In the spring of 1959, the Canadiens were going for an unprecedented fourth straight Stanley Cup, and most onlookers felt they would be unstoppable. The Blackhawks and Maple Leafs, both enjoying a resurgence, did not see things as being so cut and dried, and they gave the Canadiens all they were worth. On Day 12 of the Eyes On A Dynasty series, we take a look at incomparable season finale filled with unlikely heroes.
The 1959 Stanley Cup was contested by the three time defending champion Canadiens and the Toronto Maple Leafs, whose consecutive Cup wins record Montreal had equalled one year earlier. Montreal were making their record ninth straight appearance in the finals and it was Toronto's first final appearance since defeating Montreal in five games in 1951. The Habs would win the series in five games to establish a new record for consecutive Cup wins. Montreal defeated the Chicago Black Hawks four games to two to reach the finals while Toronto defeated the Boston Bruins in seven games.
Contrary to the 1957-58 campaign, the Canadiens were relatively healthy, and counted for a league record 258 goals during the regular season. They were lead by left winger Dickie Moore, who captured a second running Art Ross trophy while establishing a new NHL high for points with 96. Jean Beliveau, healthy once more, set a career high mark with 91 points, bettering his previously held NHL record for points by a centermen.
Goalie Jacques Plante, appearing in a career high 67 games, won his fourth straight Vezina Trophy, matching a feat previously held by the Canadiens Bill Durnan (1944 to 1947). Ralph Backstrom, with 18 goals and 40 points, won the Calder Trophy as rookie of the year - an impressive accomplishment considering he was a third line pivot playing behind the likes of Beliveau and Henri Richard.
Doug Harvey, hampered by injuries despite suiting up for 61 games, saw his Norris Trophy winning streak end at four. Teammate Tom Johnson, on the strength of a 10 goal, 39 point campaign, helped maintain the Habs' streak of Norris wins at five.
Hardest hit by injuries was the 37 year old Rocket Richard. Limited to 42 games, Richard nonetheless contributed 17-21-38 totals, but was not a factor come playoff time.
1958-59 regular season versus Chicago
Overall Record / Goals For & Against: 8-1-5 / 50-28
Home Record / Goals For & Against: 5-1-1 / 32-14
Road Record / Goals For & Against: 3-0-4 / 18-14
1959 Semi - Finals: Canadiens defeat the Blackhawks in 6 games.
The road to the Montreal Canadiens 12th Stanley Cup had eleven stops along the way, against adversaries who had failed to make the playoffs in 1958. Semi-final opponents, the 3rd place Blackhawks stretched Montreal to six games, winning games three and four at the rowdy Chicago Stadium to tie the series before dropping the final two contests.
Canadiens center Jean Beliveau was lost for the balance of the playoffs after a Game Three injury, and with Rocket Richard yet to assume his position, the scoring slack was taken up by winger Marcel Bonin. Acquired from Detroit prior to the 1957-58 campaign, Bonin exploded in the 1959 post season, going on to count 10 goals and 15 points in 11 games. Much of the credit for Bonin's sudden offensive spark was given to the fact that he had borrowed the injured Rocket Richard's gloves while scoring 12 points in his first 7 playoff games.
1958-59 regular season versus Toronto
Overall Record / Goals For & Against: 8-5-1 / 44-32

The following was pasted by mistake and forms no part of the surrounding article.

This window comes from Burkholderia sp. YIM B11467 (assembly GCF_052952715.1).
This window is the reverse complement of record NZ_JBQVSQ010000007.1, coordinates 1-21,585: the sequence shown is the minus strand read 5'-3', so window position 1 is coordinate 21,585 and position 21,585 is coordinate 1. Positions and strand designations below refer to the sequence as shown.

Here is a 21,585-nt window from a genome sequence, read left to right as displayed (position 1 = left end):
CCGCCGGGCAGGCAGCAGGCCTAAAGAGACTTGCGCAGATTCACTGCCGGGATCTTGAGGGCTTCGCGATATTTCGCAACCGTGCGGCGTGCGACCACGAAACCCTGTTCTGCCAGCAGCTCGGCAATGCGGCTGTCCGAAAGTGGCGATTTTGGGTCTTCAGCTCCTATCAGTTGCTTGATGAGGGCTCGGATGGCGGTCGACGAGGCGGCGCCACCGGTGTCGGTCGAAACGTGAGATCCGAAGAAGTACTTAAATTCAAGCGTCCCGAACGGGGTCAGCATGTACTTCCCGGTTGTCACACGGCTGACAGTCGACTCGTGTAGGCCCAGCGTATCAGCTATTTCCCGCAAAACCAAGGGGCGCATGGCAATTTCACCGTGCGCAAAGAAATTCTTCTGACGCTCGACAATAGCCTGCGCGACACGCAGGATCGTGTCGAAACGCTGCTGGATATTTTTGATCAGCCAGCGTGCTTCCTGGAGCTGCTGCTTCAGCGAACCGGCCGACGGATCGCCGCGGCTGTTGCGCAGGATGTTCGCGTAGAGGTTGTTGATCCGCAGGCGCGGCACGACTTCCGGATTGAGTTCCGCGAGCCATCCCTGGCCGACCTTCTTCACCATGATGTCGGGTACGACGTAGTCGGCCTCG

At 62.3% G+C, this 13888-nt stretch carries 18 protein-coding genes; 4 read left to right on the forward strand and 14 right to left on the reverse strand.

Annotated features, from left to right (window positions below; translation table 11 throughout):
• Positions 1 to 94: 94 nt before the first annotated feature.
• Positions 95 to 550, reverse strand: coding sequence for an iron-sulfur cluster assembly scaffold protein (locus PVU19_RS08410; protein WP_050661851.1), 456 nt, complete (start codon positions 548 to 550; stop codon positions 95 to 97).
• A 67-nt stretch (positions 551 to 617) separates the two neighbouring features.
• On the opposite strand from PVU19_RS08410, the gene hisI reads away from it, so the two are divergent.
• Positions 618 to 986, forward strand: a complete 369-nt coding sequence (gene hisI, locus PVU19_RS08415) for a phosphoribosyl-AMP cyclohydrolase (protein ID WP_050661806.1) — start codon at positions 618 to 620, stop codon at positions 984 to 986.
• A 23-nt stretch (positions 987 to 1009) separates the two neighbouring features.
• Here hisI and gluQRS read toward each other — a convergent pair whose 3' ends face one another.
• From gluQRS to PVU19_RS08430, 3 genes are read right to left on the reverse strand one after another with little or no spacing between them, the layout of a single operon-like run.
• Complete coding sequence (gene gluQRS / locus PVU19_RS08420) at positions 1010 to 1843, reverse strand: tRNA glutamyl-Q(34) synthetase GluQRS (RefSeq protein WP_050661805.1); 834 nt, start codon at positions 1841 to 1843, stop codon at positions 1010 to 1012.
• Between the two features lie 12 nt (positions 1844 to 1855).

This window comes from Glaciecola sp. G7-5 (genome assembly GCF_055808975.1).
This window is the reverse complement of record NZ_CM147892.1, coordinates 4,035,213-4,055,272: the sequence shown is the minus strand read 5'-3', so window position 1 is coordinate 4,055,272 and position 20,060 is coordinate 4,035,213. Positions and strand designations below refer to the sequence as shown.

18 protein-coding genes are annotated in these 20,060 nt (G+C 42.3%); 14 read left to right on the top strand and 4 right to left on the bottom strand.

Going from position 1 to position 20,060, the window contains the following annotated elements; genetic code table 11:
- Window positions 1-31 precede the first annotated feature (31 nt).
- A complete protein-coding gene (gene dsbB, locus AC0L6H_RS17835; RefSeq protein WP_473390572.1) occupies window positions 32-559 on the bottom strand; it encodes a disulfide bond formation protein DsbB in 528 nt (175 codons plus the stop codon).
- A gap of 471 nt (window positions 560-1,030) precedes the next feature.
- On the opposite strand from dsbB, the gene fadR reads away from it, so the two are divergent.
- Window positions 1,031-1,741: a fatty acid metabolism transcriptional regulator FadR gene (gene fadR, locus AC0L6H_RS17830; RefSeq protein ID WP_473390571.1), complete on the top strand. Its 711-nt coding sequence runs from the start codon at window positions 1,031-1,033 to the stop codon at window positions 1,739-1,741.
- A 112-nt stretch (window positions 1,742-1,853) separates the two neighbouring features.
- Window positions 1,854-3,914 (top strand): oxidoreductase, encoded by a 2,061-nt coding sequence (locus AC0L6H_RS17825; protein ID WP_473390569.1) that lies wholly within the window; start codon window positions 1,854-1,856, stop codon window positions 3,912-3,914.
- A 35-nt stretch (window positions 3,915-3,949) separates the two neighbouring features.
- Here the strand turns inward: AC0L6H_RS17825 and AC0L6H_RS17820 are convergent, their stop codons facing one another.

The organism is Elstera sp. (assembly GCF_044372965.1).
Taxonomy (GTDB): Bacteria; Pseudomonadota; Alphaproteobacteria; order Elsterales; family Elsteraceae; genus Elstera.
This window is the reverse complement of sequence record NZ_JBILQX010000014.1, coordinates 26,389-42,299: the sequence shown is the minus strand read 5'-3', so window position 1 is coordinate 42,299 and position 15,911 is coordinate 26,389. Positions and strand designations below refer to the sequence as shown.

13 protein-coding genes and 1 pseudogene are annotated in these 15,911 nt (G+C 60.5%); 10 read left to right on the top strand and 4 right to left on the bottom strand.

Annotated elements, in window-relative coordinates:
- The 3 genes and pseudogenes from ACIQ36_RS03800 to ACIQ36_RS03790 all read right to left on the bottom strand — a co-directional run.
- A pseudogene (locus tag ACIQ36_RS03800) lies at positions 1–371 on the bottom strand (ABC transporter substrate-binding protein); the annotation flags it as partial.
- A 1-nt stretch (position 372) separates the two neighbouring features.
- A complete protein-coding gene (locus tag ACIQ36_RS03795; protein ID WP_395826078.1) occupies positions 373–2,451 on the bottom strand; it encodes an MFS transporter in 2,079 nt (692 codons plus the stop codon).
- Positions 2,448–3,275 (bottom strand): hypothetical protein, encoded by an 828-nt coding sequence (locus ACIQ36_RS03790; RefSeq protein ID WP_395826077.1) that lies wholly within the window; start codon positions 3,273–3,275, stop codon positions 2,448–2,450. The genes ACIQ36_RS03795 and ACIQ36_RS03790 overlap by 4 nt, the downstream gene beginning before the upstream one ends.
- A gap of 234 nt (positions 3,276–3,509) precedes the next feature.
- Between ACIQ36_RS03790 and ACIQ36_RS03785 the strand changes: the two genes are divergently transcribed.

Home Record / Goals For & Against: 4-2-1 / 21-19
Road Record / Goals For & Against: 4-3-0 / 23-13
1959 Finals: Canadiens defeat the Maple Leafs in 5 games.
Winning the opener 5-3 after a Bonin goal broke a 3-3 deadlock, Montreal took Game Two at the Forum by a 3-1 score, as winger Claude Provost stepped forth with a pair of goals. The second game also saw the return of the Rocket to the lineup, but he would go scoreless in the final four games of the playoffs.
Toronto avoided an 0-3 deficit at Maple Leaf Gardens, winning the third game 3-2 in overtime thanks to a goal by Dick Duff. The fourth game saw Toronto match the Canadiens chance for chance, after two scoreless periods. Not long after the Leafs' Billy Harris opened the scoring, the Canadiens replied with Ab McDonald, Backstrom and Geoffrion putting three quick third period goals past Leafs' stopper Johnny Bower. Montreal hung on for a 3-2 win, and they would return to the Forum one win away from a precedent setting fourth straight Stanley Cup.
The Canadiens killer instinct clearly manifested itself in Game Five, as they erupted to a 3-0 first period lead on goals by Backstrom, Geoffrion and Johnson. The Leafs clawed back, but to no avail, with Geoffrion's second marker proving to be the eventual winner in a 5-3 game.
The Canadiens fourth straight Stanley Cup bettered the Toronto run one decade earlier, but the Habs weren’t quite finished with their monopoly of Lord Stanley’s mug.
In this first video clip, we see a quick recap of the Chicago series with some great highlight goals. There is word that an injury sustained by Jean Beliveau has knocked him out of the playoffs. We then see coach Toe Blake's infamous "predictions are for gypsies" quote before moving onto the final series five games highlights.
The second clip shown here are highlight from game 5 itself, starting with the old Imperial Oil intro to Hockey Night In Canada. Here we get to see what a promising prospect young Ralph Backstrom was. and how Leafs' goalie Johnny Bower just could not handle Boomer Geoffrion's blasts.
The third clip shows a brief few final scenes at the end of Game 5, as they Canadiens carry the Cup back into their dressing room. You gotta love Henri Richard's champagne bath face dunk into the Stanley's mug!